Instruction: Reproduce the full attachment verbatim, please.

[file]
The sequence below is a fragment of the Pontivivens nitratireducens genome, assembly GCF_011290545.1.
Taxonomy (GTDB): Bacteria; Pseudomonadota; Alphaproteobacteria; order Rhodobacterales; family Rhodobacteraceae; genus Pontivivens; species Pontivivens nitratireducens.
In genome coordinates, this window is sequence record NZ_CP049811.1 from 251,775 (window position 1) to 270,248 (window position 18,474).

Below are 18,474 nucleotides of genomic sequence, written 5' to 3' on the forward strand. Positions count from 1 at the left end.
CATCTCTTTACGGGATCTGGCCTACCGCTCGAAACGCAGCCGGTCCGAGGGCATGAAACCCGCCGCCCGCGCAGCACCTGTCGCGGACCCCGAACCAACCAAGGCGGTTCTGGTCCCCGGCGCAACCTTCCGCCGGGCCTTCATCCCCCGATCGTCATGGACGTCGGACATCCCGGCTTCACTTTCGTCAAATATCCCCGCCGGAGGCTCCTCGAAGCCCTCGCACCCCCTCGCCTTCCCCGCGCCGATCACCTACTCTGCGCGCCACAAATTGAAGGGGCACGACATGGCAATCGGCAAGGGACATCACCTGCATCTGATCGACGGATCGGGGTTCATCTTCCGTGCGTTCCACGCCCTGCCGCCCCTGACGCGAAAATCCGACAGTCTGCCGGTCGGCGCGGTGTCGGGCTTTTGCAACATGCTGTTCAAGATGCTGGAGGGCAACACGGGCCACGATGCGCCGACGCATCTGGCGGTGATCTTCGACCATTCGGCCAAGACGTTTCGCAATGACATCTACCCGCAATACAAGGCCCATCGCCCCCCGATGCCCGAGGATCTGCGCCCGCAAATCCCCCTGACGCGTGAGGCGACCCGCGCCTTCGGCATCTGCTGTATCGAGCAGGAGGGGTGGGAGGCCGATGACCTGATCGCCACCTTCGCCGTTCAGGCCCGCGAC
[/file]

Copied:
The sequence below is a fragment of the Pontivivens nitratireducens genome, assembly GCF_011290545.1.
Taxonomy (GTDB): Bacteria; Pseudomonadota; Alphaproteobacteria; order Rhodobacterales; family Rhodobacteraceae; genus Pontivivens; species Pontivivens nitratireducens.
In genome coordinates, this window is sequence record NZ_CP049811.1 from 251,775 (window position 1) to 270,248 (window position 18,474).

Below are 18,474 nucleotides of genomic sequence, written 5' to 3' on the forward strand. Positions count from 1 at the left end.
CATCTCTTTACGGGATCTGGCCTACCGCTCGAAACGCAGCCGGTCCGAGGGCATGAAACCCGCCGCCCGCGCAGCACCTGTCGCGGACCCCGAACCAACCAAGGCGGTTCTGGTCCCCGGCGCAACCTTCCGCCGGGCCTTCATCCCCCGATCGTCATGGACGTCGGACATCCCGGCTTCACTTTCGTCAAATATCCCCGCCGGAGGCTCCTCGAAGCCCTCGCACCCCCTCGCCTTCCCCGCGCCGATCACCTACTCTGCGCGCCACAAATTGAAGGGGCACGACATGGCAATCGGCAAGGGACATCACCTGCATCTGATCGACGGATCGGGGTTCATCTTCCGTGCGTTCCACGCCCTGCCGCCCCTGACGCGAAAATCCGACAGTCTGCCGGTCGGCGCGGTGTCGGGCTTTTGCAACATGCTGTTCAAGATGCTGGAGGGCAACACGGGCCACGATGCGCCGACGCATCTGGCGGTGATCTTCGACCATTCGGCCAAGACGTTTCGCAATGACATCTACCCGCAATACAAGGCCCATCGCCCCCCGATGCCCGAGGATCTGCGCCCGCAAATCCCCCTGACGCGTGAGGCGACCCGCGCCTTCGGCATCTGCTGTATCGAGCAGGAGGGGTGGGAGGCCGATGACCTGATCGCCACCTTCGCCGTTCAGGCCCGCGAC